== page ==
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“Bite-Size Bits of Local, National, and Global History”
Fredericksburg, Virginia — The American South (Mid-Atlantic)
 

A Once Promising Canal Becomes a Raceway

 
 
A Once Promising Canal Becomes a Raceway Marker image. Click for full size.
By Bernard Fisher, June 19, 2016
1. A Once Promising Canal Becomes a Raceway Marker
Inscription. Beginning in 1829, the Rappahannock Company constructed a series of dams and canals along the river, to transport bulk cargo. Gold had been found in Spotsylvania County in 1806 and a canal could bring heavy equipment and other materials to the area’s numerous mines. Gold production grew in the Rappahannock valley during the 1830s and 40s and the Town of Fredericksburg invested heavily in the canal enterprise that appeared to support a promising future.

Extracting gold by crushing quartz required heavy equipment and proved expensive. When the California gold strikes in 1849 drew mining companies to the West, Virginia mining declined. The canal system had been extended 50 miles upriver, but insufficient revenues forced it to close in 1853. The Fredericksburg Water Power Company constructed a dam across the river and turned this part of the system into a raceway. The new millrace supported several local industries.

(sidebar)
In 1849, the U.S. Mint received $129,382 in Virginia gold, while receiving $5.5 million in California gold.

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When the Fredericksburg Water Power Company constructed a dam across the Rappahannock River, it included a canal lock at the dam, to allow continued navigation to the upriver reaches.

Early plans for a canal were developed by Laomi Baldwin,
Rappahannock Canal Path image. Click for full size.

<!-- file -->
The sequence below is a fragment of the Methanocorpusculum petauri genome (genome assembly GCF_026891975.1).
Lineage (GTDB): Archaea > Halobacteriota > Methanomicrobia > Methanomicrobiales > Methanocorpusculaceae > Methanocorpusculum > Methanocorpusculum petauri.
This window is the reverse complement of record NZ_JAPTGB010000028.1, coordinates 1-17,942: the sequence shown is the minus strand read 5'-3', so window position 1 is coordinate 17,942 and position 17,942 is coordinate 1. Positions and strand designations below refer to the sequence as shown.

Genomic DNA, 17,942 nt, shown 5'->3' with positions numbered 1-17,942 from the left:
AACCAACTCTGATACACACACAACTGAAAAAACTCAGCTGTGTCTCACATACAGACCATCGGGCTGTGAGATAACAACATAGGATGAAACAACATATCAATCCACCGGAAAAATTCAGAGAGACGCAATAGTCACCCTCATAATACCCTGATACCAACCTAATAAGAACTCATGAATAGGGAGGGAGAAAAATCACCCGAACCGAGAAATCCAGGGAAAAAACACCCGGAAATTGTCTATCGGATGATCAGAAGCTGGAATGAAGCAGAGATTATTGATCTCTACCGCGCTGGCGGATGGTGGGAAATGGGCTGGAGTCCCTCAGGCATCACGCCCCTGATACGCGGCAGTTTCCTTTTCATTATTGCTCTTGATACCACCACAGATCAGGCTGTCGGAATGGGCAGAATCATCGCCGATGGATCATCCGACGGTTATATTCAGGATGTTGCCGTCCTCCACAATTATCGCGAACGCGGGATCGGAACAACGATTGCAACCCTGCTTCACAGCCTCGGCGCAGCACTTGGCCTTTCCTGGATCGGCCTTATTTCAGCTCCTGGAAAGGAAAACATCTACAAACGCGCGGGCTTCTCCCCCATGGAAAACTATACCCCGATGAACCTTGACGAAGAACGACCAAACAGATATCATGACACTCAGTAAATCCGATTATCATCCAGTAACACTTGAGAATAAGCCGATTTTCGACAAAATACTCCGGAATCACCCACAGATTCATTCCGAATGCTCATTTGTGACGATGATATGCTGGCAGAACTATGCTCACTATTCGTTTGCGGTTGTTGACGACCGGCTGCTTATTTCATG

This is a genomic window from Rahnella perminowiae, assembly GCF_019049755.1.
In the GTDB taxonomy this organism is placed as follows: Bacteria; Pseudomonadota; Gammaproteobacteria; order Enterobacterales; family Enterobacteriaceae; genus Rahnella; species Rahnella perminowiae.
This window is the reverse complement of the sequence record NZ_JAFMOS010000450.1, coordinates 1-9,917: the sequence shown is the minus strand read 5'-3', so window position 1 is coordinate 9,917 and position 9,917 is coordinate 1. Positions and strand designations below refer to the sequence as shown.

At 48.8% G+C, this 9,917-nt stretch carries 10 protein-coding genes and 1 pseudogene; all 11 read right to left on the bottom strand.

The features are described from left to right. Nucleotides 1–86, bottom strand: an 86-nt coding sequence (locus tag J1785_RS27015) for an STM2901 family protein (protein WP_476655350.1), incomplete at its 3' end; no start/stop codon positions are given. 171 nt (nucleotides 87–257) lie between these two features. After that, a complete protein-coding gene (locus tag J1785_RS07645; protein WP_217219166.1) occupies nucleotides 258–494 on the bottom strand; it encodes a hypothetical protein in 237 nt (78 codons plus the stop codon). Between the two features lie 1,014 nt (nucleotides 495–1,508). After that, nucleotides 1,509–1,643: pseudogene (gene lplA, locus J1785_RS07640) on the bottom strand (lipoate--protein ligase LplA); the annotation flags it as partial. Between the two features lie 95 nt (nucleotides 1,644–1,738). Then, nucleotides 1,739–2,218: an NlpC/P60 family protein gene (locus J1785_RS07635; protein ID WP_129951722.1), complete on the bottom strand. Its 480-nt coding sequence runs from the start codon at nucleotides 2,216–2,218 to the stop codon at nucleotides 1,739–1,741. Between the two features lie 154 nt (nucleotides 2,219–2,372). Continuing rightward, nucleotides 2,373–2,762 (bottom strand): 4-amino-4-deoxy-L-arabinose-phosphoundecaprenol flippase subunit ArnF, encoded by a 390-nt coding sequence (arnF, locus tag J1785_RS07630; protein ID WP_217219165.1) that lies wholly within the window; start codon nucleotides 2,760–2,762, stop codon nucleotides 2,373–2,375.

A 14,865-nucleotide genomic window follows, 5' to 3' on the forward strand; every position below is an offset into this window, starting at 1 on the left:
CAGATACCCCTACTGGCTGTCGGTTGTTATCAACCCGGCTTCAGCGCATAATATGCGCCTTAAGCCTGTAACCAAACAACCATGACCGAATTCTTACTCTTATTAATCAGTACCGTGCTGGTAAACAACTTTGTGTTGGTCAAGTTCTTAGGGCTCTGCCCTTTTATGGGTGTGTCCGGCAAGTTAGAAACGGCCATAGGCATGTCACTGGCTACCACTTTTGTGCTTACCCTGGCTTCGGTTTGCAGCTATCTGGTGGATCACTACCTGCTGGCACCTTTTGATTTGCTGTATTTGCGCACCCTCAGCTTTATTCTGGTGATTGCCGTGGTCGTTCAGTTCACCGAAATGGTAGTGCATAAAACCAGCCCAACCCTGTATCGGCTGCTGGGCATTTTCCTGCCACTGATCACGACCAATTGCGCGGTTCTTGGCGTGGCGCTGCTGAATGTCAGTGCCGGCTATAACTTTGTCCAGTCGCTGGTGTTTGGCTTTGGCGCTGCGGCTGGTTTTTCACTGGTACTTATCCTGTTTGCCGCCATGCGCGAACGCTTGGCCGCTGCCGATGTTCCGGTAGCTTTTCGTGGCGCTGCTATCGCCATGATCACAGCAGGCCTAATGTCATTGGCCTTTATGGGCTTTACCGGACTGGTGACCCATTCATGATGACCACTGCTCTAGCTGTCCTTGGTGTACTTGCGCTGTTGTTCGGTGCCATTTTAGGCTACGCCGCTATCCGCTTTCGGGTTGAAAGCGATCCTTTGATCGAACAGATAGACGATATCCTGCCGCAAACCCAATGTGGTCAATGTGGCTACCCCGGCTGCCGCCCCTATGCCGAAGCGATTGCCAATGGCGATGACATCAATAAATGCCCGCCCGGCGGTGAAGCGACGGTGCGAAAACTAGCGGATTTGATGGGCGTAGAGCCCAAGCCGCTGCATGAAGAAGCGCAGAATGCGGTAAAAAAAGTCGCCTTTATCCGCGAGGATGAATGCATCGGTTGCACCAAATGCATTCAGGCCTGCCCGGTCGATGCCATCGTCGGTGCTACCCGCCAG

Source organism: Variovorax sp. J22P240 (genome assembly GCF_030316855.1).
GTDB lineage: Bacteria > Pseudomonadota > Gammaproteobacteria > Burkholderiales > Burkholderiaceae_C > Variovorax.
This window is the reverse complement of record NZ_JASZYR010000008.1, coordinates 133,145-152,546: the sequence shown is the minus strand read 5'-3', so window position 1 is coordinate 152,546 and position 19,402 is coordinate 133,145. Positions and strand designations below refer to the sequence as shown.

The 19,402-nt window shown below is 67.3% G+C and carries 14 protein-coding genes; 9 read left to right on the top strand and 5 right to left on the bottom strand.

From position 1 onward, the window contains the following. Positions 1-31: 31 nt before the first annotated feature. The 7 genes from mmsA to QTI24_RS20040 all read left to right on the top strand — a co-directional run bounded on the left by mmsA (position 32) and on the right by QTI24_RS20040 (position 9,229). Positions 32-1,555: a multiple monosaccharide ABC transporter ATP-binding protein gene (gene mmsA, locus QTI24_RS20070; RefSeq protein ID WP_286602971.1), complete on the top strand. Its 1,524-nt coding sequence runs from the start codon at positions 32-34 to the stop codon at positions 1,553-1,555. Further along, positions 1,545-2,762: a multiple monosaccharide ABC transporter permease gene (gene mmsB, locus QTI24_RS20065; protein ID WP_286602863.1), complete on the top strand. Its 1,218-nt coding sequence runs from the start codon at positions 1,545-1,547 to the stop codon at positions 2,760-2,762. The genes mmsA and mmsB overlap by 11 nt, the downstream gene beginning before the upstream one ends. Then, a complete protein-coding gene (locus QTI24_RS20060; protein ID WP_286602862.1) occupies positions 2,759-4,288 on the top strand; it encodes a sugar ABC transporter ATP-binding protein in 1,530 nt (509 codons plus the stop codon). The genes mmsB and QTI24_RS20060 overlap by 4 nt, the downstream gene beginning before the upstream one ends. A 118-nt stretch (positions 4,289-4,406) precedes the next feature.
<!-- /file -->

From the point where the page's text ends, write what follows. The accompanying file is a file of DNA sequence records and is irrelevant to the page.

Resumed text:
By Bernard Fisher, June 19, 2016
2. Rappahannock Canal Path
in 1817. The navigation company had to build a bridge where its canal cut Fall Hill Road. The original stone bridge abutment is visible under the modern bridge in front of you. The concrete on top of the stones is an adaptation for a 1950s bridge.
Panel design by Jackson Foster, The I.D. Entity

 
Erected by Fredericksburg Timeless.
 
Location. 38° 19.004′ N, 77° 29.178′ W. Marker is in Fredericksburg, Virginia. Marker can be reached from the intersection of Fall Hill Avenue (Virginia Route 639) and Tyler Street, on the right when traveling north. Click for map. Located along the Rappahannock Canal Path. Marker is at or near this postal address: 3219 Fall Hill Ave, Fredericksburg VA 22401, United States of America.
 
Other nearby markers. At least 8 other markers are within walking distance of this marker. Confederate Defenses in December 1862 (within shouting distance of this marker); Confederate and Federal Defenses in May 1863 (within shouting distance of this marker); Rappahannock River Heritage Trail (within shouting distance of this marker); Embrey Dam (approx. 0.3 miles away); Falls of the Rappahannock River (approx. 0.3 miles away); The Rappahannock River Runs Free Once More (approx. 0.3 miles away); Amoroleck Encounters John Smith (approx. half a mile away); Historic Old Mill District (approx. 0.6 miles away). Click for a list of all markers in Fredericksburg.
 
Also see . . .  Old Marker at this Location. This marker replaced an older one at this location titled “A Navigation Canal Becomes a Raceway” (Submitted on June 21, 2016.) 
 
Categories. Bridges & ViaductsIndustry & CommerceMan-Made FeaturesWaterways & Vessels
 
 
Credits. This page originally submitted on , by Bernard Fisher of Mechanicsville, Virginia. This page has been viewed 115 times since then and 2 times this year. Photos:   1, 2. submitted on , by Bernard Fisher of Mechanicsville, Virginia. This page was last revised on June 21, 2016.
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